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  1. #1 New rider in Beijing 
    C-Moto Noob
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    Oct 2015
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    Beijing
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    Hi everyone,

    Tim from Germany here. Been lurking on this forum every now and then since a couple of years. Now I finally decided to convert my European license to a Chinese one to explore Beijing surprisingly beautyful surroundings on two wheels.

    Im hoping to get more time outside of the city that way, and also do some extended voyages. Would love to do the Lhasa Chengdu highway for instance, I know tho its not without hassles.

    Anyway, parallely to preparing for the license test, I am researching on bikes suitable for me. I did a couple of km on a BMW F800GS, with panniers and girl on the back and thats pretty much my ideal. Now, I cant afford a new one in China and there seem to be some weird rules to the max lifespan of a motorbike in Beijing.

    I heard a bike can be max 11-15 yrs old? Can anyone confirm that or even better, name a source? That might ruin my plan for getting a GS for under 60K.

    Besides that, some Chinese bikes are interesting too. JH600 (bit weak), CF 650 MT (seems small), SWM SD650ADV (expensive). Not considering the Benelli adventure bike, I just hate the design. The JH is fugly too, but in an honest and authenticly Chinese way.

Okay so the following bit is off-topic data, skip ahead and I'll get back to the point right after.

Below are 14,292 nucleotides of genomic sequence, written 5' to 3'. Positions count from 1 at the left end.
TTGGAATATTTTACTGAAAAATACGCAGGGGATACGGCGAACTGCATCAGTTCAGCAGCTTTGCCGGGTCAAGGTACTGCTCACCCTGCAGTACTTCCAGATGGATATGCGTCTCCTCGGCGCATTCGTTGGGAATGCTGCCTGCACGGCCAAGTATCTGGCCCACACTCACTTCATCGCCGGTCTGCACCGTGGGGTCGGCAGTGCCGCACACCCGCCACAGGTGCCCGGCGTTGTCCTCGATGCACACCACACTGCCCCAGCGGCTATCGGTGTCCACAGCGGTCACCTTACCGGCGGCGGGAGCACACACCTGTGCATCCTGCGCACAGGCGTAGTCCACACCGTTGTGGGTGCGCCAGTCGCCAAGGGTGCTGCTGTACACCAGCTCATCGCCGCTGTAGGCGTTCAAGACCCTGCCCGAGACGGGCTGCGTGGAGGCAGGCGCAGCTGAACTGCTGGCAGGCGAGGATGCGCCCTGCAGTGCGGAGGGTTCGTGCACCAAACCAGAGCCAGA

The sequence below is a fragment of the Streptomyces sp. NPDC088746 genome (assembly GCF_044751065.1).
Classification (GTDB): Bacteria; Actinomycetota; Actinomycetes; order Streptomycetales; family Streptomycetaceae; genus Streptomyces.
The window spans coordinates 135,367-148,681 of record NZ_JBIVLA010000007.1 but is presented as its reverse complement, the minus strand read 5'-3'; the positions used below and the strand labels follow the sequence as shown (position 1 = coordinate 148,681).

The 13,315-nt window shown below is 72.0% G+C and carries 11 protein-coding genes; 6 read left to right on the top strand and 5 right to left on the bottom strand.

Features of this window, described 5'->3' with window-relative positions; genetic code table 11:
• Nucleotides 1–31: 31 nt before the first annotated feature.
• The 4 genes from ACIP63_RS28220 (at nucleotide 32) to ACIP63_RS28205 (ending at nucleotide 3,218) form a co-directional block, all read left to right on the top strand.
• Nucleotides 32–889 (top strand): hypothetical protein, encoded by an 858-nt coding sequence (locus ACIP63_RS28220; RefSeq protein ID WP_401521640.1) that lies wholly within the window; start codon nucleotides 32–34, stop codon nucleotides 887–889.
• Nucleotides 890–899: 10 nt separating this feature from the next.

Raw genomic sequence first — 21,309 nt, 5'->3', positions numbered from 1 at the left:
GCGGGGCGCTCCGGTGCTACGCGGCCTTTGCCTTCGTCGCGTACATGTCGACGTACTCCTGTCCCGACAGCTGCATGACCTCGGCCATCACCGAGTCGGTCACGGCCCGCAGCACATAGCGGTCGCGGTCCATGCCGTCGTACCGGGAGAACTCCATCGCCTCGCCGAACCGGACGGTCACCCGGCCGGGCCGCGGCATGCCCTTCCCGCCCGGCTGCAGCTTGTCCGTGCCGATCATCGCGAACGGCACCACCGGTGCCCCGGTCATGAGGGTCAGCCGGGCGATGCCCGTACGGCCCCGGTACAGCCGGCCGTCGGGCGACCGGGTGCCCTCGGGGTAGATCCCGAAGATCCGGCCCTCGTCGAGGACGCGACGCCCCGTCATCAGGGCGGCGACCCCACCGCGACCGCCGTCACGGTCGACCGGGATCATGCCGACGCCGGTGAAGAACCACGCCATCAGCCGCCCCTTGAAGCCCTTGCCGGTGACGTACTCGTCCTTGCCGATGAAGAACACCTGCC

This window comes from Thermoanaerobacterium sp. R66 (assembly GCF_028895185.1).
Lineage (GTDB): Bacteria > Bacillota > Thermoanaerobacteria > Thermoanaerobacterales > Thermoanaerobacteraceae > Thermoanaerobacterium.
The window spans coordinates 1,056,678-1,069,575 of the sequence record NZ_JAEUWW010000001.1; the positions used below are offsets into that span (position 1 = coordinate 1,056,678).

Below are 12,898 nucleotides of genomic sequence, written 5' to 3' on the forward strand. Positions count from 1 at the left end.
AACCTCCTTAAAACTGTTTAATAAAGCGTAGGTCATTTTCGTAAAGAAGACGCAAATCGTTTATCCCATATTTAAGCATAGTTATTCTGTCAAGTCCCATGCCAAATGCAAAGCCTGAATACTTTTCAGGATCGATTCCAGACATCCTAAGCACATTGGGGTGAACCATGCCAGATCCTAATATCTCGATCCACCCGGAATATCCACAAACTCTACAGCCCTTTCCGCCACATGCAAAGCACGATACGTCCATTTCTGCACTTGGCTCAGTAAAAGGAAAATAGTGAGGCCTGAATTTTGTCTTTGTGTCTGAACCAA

I saw Yamaha XZR 1300s incredibly cheap used, obviously not really what I am looking for but for in between I might consider one - if I was sure about how that used thing works in BJ.

    Any feedback highly appreciated.

    Cheers, Tim
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  2. #2 Re: New rider in Beijing 
    C-Moto Not-so-Noob bigheadsnake's Avatar
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    Jul 2017
    Location
    Beijing
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    26
    Hi Tim.

    In BJ, the lifespan of Motorbikes of two wheels and sidecar is 13 years, and trike for 12 years.
    Don't be so worry about it, after 13 years, you can still sell your sidecar without a license, although that makes it illegal, the price will not be affected so much.

    As I know, there's only tiny difference on price of legal old bikes(older than 10 years) and smuglle in same conditions ones in China.
    Jialing 600 and CJ 650 Sidecar Owner.
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  3. #3 Re: New rider in Beijing